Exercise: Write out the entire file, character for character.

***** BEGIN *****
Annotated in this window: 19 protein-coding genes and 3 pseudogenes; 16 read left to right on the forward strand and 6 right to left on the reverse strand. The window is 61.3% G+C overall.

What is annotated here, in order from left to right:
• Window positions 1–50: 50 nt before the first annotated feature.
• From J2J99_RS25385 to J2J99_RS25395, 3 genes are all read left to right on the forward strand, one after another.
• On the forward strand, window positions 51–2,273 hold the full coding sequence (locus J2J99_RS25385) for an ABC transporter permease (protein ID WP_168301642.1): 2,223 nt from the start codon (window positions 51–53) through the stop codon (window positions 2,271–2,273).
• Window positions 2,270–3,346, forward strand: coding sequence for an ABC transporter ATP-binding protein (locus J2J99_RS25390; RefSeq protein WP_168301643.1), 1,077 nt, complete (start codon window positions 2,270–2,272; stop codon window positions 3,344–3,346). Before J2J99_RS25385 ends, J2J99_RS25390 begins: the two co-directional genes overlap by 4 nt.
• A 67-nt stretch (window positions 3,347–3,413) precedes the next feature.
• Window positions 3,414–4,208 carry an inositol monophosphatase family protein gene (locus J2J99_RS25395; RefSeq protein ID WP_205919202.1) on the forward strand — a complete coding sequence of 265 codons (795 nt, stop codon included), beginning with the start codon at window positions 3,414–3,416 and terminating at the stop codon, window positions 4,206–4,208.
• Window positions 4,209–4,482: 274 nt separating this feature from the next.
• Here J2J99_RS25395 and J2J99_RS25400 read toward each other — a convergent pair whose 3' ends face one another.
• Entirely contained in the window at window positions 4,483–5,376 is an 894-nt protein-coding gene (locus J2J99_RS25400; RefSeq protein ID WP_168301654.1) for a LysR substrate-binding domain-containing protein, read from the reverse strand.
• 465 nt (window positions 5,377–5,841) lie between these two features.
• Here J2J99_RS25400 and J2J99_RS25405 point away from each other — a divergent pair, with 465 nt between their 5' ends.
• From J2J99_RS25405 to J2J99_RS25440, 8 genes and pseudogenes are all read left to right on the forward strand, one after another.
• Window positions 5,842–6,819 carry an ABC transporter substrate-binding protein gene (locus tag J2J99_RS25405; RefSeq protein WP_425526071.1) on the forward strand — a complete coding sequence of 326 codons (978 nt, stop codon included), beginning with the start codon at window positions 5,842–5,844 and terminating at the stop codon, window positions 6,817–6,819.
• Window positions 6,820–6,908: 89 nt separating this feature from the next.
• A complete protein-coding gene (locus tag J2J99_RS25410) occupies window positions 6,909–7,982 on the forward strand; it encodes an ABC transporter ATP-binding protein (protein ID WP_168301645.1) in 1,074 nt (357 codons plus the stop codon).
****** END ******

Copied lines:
Annotated in this window: 19 protein-coding genes and 3 pseudogenes; 16 read left to right on the forward strand and 6 right to left on the reverse strand. The window is 61.3% G+C overall.

What is annotated here, in order from left to right:
• Window positions 1–50: 50 nt before the first annotated feature.
• From J2J99_RS25385 to J2J99_RS25395, 3 genes are all read left to right on the forward strand, one after another.
• On the forward strand, window positions 51–2,273 hold the full coding sequence (locus J2J99_RS25385) for an ABC transporter permease (protein ID WP_168301642.1): 2,223 nt from the start codon (window positions 51–53) through the stop codon (window positions 2,271–2,273).
• Window positions 2,270–3,346, forward strand: coding sequence for an ABC transporter ATP-binding protein (locus J2J99_RS25390; RefSeq protein WP_168301643.1), 1,077 nt, complete (start codon window positions 2,270–2,272; stop codon window positions 3,344–3,346). Before J2J99_RS25385 ends, J2J99_RS25390 begins: the two co-directional genes overlap by 4 nt.
• A 67-nt stretch (window positions 3,347–3,413) precedes the next feature.
• Window positions 3,414–4,208 carry an inositol monophosphatase family protein gene (locus J2J99_RS25395; RefSeq protein ID WP_205919202.1) on the forward strand — a complete coding sequence of 265 codons (795 nt, stop codon included), beginning with the start codon at window positions 3,414–3,416 and terminating at the stop codon, window positions 4,206–4,208.
• Window positions 4,209–4,482: 274 nt separating this feature from the next.
• Here J2J99_RS25395 and J2J99_RS25400 read toward each other — a convergent pair whose 3' ends face one another.
• Entirely contained in the window at window positions 4,483–5,376 is an 894-nt protein-coding gene (locus J2J99_RS25400; RefSeq protein ID WP_168301654.1) for a LysR substrate-binding domain-containing protein, read from the reverse strand.
• 465 nt (window positions 5,377–5,841) lie between these two features.
• Here J2J99_RS25400 and J2J99_RS25405 point away from each other — a divergent pair, with 465 nt between their 5' ends.
• From J2J99_RS25405 to J2J99_RS25440, 8 genes and pseudogenes are all read left to right on the forward strand, one after another.
• Window positions 5,842–6,819 carry an ABC transporter substrate-binding protein gene (locus tag J2J99_RS25405; RefSeq protein WP_425526071.1) on the forward strand — a complete coding sequence of 326 codons (978 nt, stop codon included), beginning with the start codon at window positions 5,842–5,844 and terminating at the stop codon, window positions 6,817–6,819.
• Window positions 6,820–6,908: 89 nt separating this feature from the next.
• A complete protein-coding gene (locus tag J2J99_RS25410) occupies window positions 6,909–7,982 on the forward strand; it encodes an ABC transporter ATP-binding protein (protein ID WP_168301645.1) in 1,074 nt (357 codons plus the stop codon).